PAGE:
Navigate

Press Release - Bank of America Supports Conservation of The Blue Boy

 

August 3, 2017

 

The Blue Boy, (ca. 1770), Thomas Gainsborough (1727–1788), oil on canvas, 70 5/8 x 48 3/4 in. The Huntington Library, Art Collections, and Botanical Gardens

The Blue Boy, (ca. 1770), Thomas Gainsborough (1727–1788), oil on canvas, 70 5/8 x 48 3/4 in. The Huntington Library, Art Collections, and Botanical Gardens

 

SAN MARINO, CA—Thanks to a grant from Bank of America, The Blue Boy, one of the most famous paintings in British and American history made around 1770 by Thomas Gainsborough (1727–1788), will undergo its first major technical examination and conservation treatment. Project Blue Boy begins on Aug. 8, 2017, when the life-size image of a young man in an iconic blue satin costume goes off public view for preliminary conservation analysis until Nov. 1. The Huntington Library, Art Collections, and Botanical Gardens, home to The Blue Boy since its acquisition in 1921, will conduct the conservation project over a two-year period, with the final portion taking place in public view, in a year-long exhibition, also called Project Blue Boy, presented from Sept. 2018 to Sept. 2019 in the Thornton Portrait Gallery, where the painting traditionally hangs.

 

The grant is part of the Bank of America Art Conservation Project, a program that provides grants to nonprofit museums throughout the world to conserve historically or culturally significant works of art that are in danger of deterioration. Since the program’s launch in 2010, Bank of America has provided grants to museums in 30 countries supporting over 100 conservation projects.

 

“We are enormously grateful for the support of Bank of America on the conservation of such an important work in our collection,” said Catherine Hess, interim director of the art collections and chief curator of European art at The Huntington.

 

“Bank of America recognizes that the arts matter, and is committed to preserving the world’s cultural treasures,” said Raul A. Anaya, Los Angeles market president of Bank of America. “We are delighted to include The Blue Boy in the Art Conservation Project. Since 2010, this project has helped to restore or conserve thousands of important cultural treasurers in more than 30 countries. This is such an iconic work and we’re proud to support the conservation efforts that will help restore it for future generations.”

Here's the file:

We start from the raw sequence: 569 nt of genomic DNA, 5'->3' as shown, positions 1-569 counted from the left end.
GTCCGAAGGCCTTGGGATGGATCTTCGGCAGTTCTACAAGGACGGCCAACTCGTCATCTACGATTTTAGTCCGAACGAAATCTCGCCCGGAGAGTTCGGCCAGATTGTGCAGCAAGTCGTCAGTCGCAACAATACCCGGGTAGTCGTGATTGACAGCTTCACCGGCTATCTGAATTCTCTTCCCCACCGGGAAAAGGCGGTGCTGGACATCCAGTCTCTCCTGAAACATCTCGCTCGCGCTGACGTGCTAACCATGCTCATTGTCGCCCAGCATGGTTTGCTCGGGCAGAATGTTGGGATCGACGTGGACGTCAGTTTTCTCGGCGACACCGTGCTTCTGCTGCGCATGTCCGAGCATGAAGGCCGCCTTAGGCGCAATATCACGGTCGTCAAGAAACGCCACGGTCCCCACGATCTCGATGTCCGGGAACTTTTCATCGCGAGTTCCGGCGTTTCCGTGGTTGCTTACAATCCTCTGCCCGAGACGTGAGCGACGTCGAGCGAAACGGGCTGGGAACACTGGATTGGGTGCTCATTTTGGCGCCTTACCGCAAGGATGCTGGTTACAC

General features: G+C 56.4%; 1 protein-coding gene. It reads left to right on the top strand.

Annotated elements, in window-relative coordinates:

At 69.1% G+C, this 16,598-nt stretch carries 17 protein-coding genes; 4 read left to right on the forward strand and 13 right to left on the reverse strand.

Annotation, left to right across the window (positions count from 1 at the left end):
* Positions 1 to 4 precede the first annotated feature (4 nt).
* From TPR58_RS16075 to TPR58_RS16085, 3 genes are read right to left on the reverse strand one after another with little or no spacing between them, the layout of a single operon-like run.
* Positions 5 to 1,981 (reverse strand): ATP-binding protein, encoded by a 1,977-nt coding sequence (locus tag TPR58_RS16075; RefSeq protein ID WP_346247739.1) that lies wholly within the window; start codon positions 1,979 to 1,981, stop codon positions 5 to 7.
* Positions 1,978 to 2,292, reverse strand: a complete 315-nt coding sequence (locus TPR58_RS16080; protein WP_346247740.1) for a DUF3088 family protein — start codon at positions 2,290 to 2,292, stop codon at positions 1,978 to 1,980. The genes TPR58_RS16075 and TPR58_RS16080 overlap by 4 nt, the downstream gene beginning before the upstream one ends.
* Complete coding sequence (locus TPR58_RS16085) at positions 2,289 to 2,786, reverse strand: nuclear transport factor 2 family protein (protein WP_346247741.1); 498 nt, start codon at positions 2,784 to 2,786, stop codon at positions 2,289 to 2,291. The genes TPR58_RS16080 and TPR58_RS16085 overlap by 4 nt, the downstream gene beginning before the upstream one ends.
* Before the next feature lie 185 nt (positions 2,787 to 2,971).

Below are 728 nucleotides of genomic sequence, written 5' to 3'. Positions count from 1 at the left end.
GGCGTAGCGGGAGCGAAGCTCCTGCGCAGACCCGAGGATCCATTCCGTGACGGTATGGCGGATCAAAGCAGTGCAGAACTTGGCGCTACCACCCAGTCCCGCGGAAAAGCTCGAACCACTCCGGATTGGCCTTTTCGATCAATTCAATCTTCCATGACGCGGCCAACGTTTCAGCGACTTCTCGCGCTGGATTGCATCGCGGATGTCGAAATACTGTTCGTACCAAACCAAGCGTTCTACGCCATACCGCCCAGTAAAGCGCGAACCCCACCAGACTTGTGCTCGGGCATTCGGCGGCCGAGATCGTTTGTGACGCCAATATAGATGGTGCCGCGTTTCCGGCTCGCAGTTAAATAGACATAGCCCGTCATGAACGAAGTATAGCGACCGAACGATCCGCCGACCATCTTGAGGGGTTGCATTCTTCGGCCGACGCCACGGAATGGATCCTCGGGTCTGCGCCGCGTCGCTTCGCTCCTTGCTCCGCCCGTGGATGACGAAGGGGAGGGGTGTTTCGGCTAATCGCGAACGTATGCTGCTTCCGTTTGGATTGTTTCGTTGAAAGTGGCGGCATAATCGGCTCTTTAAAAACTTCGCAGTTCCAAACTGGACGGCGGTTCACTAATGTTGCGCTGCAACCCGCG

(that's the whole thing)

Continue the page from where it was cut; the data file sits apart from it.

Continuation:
The works of art that received support from the Bank of America Art Conservation Project in 2016 include a painting by Claude Monet at the Kimbell Art Museum in Fort Worth, Texas; an Andy Warhol piece at the Museum of Contemporary Art, Chicago; three paintings at the Salvador Dalí Museum in St. Petersburg, Florida; and a sixth-century haniwa (terracotta tomb figure) at the Tokyo National Museum—the only example of haniwa designated as a National Treasure. More information on the Bank of America Art Conservation Project is available at www.bankofamerica.com/arts.

 

# # #

 

Contacts
Thea M. Page, 626-405-2260, tpage@huntington.org
Lisa Blackburn, 626-405-2140, lblackburn@huntington.org

 

About The Huntington
The Huntington Library, Art Collections, and Botanical Gardens is a collections-based research and educational institution serving scholars and the general public. More information about The Huntington can be found online at huntington.org

 

Visitor Information
The Huntington is located at 1151 Oxford Rd., San Marino, Calif., 12 miles from downtown Los Angeles. It is open to the public every day except Tuesday from 10 a.m. to 5 p.m. Closed Tuesdays and major holidays. Visitors can enjoy a variety of dining options on site, including the 1919 café, the Chinese Garden’s Freshwater Dumpling and Noodle House, and the Rose Garden Tea Room. Information: 626-405-2100 or huntington.org.

 

About The Huntington

The Huntington Library, Art Collections, and Botanical Gardens is a collections-based research and educational institution established in 1919 by Henry E. and Arabella Huntington. Henry Huntington, a key figure in the...

Read More